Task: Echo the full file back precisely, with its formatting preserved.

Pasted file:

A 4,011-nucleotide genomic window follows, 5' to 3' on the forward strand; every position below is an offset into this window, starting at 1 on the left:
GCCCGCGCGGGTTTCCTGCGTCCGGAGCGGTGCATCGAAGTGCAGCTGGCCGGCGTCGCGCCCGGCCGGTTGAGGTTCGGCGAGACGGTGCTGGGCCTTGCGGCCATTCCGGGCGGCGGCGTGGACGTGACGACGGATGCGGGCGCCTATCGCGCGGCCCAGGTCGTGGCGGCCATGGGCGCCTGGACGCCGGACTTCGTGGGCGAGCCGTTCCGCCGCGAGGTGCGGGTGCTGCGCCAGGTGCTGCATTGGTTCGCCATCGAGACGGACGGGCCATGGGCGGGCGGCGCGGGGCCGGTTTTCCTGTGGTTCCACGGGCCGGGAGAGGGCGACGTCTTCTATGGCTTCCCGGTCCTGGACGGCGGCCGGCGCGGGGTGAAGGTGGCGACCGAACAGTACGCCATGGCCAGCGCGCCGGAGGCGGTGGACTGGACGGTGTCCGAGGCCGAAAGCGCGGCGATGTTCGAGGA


A 4,011-nucleotide genomic window follows, 5' to 3' on the forward strand; every position below is an offset into this window, starting at 1 on the left:
GCCCGCGCGGGTTTCCTGCGTCCGGAGCGGTGCATCGAAGTGCAGCTGGCCGGCGTCGCGCCCGGCCGGTTGAGGTTCGGCGAGACGGTGCTGGGCCTTGCGGCCATTCCGGGCGGCGGCGTGGACGTGACGACGGATGCGGGCGCCTATCGCGCGGCCCAGGTCGTGGCGGCCATGGGCGCCTGGACGCCGGACTTCGTGGGCGAGCCGTTCCGCCGCGAGGTGCGGGTGCTGCGCCAGGTGCTGCATTGGTTCGCCATCGAGACGGACGGGCCATGGGCGGGCGGCGCGGGGCCGGTTTTCCTGTGGTTCCACGGGCCGGGAGAGGGCGACGTCTTCTATGGCTTCCCGGTCCTGGACGGCGGCCGGCGCGGGGTGAAGGTGGCGACCGAACAGTACGCCATGGCCAGCGCGCCGGAGGCGGTGGACTGGACGGTGTCCGAGGCCGAAAGCGCGGCGATGTTCGAGGA